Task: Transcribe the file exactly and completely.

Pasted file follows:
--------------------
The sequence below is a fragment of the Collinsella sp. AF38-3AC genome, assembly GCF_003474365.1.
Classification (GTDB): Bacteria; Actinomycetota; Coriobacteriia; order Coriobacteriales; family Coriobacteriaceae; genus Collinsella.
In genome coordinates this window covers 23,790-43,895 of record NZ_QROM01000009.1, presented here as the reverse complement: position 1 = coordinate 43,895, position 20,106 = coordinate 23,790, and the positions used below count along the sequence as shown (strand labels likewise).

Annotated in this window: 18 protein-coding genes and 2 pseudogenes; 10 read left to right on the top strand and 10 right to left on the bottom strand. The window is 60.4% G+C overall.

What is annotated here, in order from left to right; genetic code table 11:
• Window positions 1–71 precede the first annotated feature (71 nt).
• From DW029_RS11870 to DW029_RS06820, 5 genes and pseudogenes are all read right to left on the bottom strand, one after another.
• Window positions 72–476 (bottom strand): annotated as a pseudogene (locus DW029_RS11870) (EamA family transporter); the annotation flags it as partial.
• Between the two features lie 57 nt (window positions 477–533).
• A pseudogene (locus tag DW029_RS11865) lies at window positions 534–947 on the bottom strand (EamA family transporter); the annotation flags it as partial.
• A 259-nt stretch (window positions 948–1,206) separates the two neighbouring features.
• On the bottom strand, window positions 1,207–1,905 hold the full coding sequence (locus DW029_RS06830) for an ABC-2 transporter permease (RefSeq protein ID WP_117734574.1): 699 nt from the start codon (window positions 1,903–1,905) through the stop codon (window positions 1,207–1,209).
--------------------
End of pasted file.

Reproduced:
The sequence below is a fragment of the Collinsella sp. AF38-3AC genome, assembly GCF_003474365.1.
Classification (GTDB): Bacteria; Actinomycetota; Coriobacteriia; order Coriobacteriales; family Coriobacteriaceae; genus Collinsella.
In genome coordinates this window covers 23,790-43,895 of record NZ_QROM01000009.1, presented here as the reverse complement: position 1 = coordinate 43,895, position 20,106 = coordinate 23,790, and the positions used below count along the sequence as shown (strand labels likewise).

Annotated in this window: 18 protein-coding genes and 2 pseudogenes; 10 read left to right on the top strand and 10 right to left on the bottom strand. The window is 60.4% G+C overall.

What is annotated here, in order from left to right; genetic code table 11:
• Window positions 1–71 precede the first annotated feature (71 nt).
• From DW029_RS11870 to DW029_RS06820, 5 genes and pseudogenes are all read right to left on the bottom strand, one after another.
• Window positions 72–476 (bottom strand): annotated as a pseudogene (locus DW029_RS11870) (EamA family transporter); the annotation flags it as partial.
• Between the two features lie 57 nt (window positions 477–533).
• A pseudogene (locus tag DW029_RS11865) lies at window positions 534–947 on the bottom strand (EamA family transporter); the annotation flags it as partial.
• A 259-nt stretch (window positions 948–1,206) separates the two neighbouring features.
• On the bottom strand, window positions 1,207–1,905 hold the full coding sequence (locus DW029_RS06830) for an ABC-2 transporter permease (RefSeq protein ID WP_117734574.1): 699 nt from the start codon (window positions 1,903–1,905) through the stop codon (window positions 1,207–1,209).